As Lasseter has been called America's new Walt Disney, so is Miyazaki known as the Disney of Japan.
The two men are mutual fans and friends, going back to Miyazaki's visit in the 80s to the U.S. around the time of My Neighbor Totoro. When that film first showed here, I took young Nora, and like Lasseter's kids, she grew up on the magic anime of Miyazaki, from Kiki's Delivery Service to Princess Mononoke. Only once in my life have I ever called a critic and yelled at him for a wrong-headed review. I still get steamed thinking about the Variety critic who didn't think Miyazaki's Totoro was good animation.
Miyazaki and Lasseter share something rare: they are filmmakers in charge of animation giants in their respective countries, Studio Ghibli and Disney Animation/Pixar. Where Lasseter has developed a strong collaborative ethic at Pixar, he reveres Miyazki, I think, for dreaming up his stories and drawing much of the storyboards and characters himself. At Comic-Con, Miyazaki told the crowd the secret behind his artistry. "My process is thinking, thinking and thinking, thinking about my stories for a long time," he said with a smile. "If you have a better way, let me know."
When Lasseter interviewed Miyazaki in front of 6500 fans in Hall H, the Disney/Pixar chief praised him for running a "filmmaker-led studio dedicated to making great movies. That's what it's all about." Backstage, Lasseter said that you could watch the films in Japanese with no subtitles and still figure out what was going on. The language only adds subtlety and depth. "I love the positive messages in all the films," he said. "Miyazaki is inspirational. He celebrates quiet moments."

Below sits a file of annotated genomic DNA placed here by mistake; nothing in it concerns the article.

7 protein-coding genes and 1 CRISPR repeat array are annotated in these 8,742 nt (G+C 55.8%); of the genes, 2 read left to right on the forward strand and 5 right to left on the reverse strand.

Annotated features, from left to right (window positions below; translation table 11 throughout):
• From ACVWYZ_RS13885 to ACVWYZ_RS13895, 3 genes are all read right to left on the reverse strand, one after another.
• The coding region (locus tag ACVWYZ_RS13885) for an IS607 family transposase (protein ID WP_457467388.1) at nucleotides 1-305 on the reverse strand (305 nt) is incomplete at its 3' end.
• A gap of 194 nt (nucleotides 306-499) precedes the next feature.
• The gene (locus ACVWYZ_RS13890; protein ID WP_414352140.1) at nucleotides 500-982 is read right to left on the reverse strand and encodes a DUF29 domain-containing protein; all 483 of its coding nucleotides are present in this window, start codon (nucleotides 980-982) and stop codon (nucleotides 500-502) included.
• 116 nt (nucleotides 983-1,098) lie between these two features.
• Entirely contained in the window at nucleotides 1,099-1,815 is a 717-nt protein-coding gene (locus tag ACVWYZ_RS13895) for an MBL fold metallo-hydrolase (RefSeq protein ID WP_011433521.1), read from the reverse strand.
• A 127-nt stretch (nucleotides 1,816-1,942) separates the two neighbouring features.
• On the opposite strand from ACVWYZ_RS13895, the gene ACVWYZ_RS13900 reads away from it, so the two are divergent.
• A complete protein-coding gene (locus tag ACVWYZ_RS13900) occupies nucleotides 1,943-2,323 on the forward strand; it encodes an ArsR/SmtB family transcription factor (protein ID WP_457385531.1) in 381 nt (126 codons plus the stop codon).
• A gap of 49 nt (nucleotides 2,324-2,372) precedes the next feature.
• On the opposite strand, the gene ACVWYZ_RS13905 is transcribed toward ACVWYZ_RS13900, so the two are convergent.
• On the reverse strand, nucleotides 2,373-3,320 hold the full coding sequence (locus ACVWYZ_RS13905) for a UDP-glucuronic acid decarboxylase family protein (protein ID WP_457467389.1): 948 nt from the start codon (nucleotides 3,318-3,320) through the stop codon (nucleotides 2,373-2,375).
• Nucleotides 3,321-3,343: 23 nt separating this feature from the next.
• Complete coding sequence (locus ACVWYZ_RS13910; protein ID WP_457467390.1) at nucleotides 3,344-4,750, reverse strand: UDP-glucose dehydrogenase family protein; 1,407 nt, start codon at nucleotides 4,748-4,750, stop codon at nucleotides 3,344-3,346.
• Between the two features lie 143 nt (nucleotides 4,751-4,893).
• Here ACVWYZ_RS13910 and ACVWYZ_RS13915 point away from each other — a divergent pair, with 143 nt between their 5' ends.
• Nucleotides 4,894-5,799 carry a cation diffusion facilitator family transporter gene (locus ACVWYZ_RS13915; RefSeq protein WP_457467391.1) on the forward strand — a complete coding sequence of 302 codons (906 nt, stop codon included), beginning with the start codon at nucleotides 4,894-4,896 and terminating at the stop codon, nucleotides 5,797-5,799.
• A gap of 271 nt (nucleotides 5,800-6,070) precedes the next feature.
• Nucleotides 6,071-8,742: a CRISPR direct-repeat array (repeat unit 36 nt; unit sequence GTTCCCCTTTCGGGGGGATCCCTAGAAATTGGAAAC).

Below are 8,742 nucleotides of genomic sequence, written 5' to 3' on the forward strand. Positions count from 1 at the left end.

The evening at the Academy was Lasseter's tribute to Miyazaki, complete with his commentary on his favorite Miyazaki clips, including a rousing helicopter rescue operation in Castle in the Sky, a bar scene with pig-faced aviator Porco Rosso, the scary magic of Spirited Away, and the dreamlike catbus scene from Totoro, as the giant furry creature waits with two little girls in the dark rain at a bus stop. Miyazaki, who studied politics and worked his way up as an animator while always wanting to write manga comics, admits that he never wanted to make Totoro's origins or powers clear. He was thinking about the images in that film for ten years, he said. He doesn't like spending time drawing villains, so he doesn't do it much.
His latest Ponyo is also sublime; it whisks you into another world. And it's old-fashioned, hand-drawn 2-D (not an ounce of CG in it), stylized animation. Miyazaki has always been able to capture the forces of nature and the great outdoors, in this case, the ocean that menaces the Japanese coast in the form of a tsunami. The movie lacks violence or anything urban: nature provides the story's threat and drama. Don't miss this one.
While Lasseter's Disney animation division and producers Kathleen Kennedy and Frank Marshall have supervised the English-language dub of Miyazaki's Ponyo--already a hit overseas--the film retains its magic and Japanese identity. Liam Neeson, Tina Fey, Cate Blanchett, Matt Damon and Betty White are among the voice talent. Lasseter is banking that the movie will break out to family audiences in a way none of Miyazaki's imports ever have, even with one Oscar nomination (Howl's Moving Castle) and one win (Spirited Away). Lasseter is putting all the clout of the Disney studio behind giving this film a proper wide release. The poor performance of the other Miyazaki films in the U.S. comes down to the number of theaters they were in, he says. "Now we're in 800 theaters."
Here's backstage interview footage from Comic-Con of Lasseter talking about making the English-language version of Ponyo:
And a brief snippet of Miyazaki himself:
More, and the Ponyo trailer on the jump: